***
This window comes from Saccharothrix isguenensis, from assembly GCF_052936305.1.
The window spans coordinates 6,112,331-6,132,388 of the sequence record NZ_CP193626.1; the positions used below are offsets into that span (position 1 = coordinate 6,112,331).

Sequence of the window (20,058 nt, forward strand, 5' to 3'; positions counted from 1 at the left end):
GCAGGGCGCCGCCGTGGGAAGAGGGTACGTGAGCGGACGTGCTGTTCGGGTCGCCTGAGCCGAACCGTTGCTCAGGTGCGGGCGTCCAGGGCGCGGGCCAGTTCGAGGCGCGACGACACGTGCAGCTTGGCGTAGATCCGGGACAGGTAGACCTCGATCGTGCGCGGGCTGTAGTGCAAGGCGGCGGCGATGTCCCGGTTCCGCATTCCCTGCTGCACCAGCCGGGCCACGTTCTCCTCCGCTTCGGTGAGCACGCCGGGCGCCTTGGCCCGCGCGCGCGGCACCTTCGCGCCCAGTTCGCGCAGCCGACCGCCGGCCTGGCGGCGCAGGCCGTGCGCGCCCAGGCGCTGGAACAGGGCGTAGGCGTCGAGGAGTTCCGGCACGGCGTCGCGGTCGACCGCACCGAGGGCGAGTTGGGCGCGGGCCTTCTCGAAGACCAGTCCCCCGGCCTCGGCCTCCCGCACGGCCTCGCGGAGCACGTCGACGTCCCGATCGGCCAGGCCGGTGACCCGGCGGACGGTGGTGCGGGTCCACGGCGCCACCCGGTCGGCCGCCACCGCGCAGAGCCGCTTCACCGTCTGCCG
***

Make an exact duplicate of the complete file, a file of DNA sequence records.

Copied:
This window comes from Saccharothrix isguenensis, from assembly GCF_052936305.1.
The window spans coordinates 6,112,331-6,132,388 of the sequence record NZ_CP193626.1; the positions used below are offsets into that span (position 1 = coordinate 6,112,331).

Sequence of the window (20,058 nt, forward strand, 5' to 3'; positions counted from 1 at the left end):
GCAGGGCGCCGCCGTGGGAAGAGGGTACGTGAGCGGACGTGCTGTTCGGGTCGCCTGAGCCGAACCGTTGCTCAGGTGCGGGCGTCCAGGGCGCGGGCCAGTTCGAGGCGCGACGACACGTGCAGCTTGGCGTAGATCCGGGACAGGTAGACCTCGATCGTGCGCGGGCTGTAGTGCAAGGCGGCGGCGATGTCCCGGTTCCGCATTCCCTGCTGCACCAGCCGGGCCACGTTCTCCTCCGCTTCGGTGAGCACGCCGGGCGCCTTGGCCCGCGCGCGCGGCACCTTCGCGCCCAGTTCGCGCAGCCGACCGCCGGCCTGGCGGCGCAGGCCGTGCGCGCCCAGGCGCTGGAACAGGGCGTAGGCGTCGAGGAGTTCCGGCACGGCGTCGCGGTCGACCGCACCGAGGGCGAGTTGGGCGCGGGCCTTCTCGAAGACCAGTCCCCCGGCCTCGGCCTCCCGCACGGCCTCGCGGAGCACGTCGACGTCCCGATCGGCCAGGCCGGTGACCCGGCGGACGGTGGTGCGGGTCCACGGCGCCACCCGGTCGGCCGCCACCGCGCAGAGCCGCTTCACCGTCTGCCG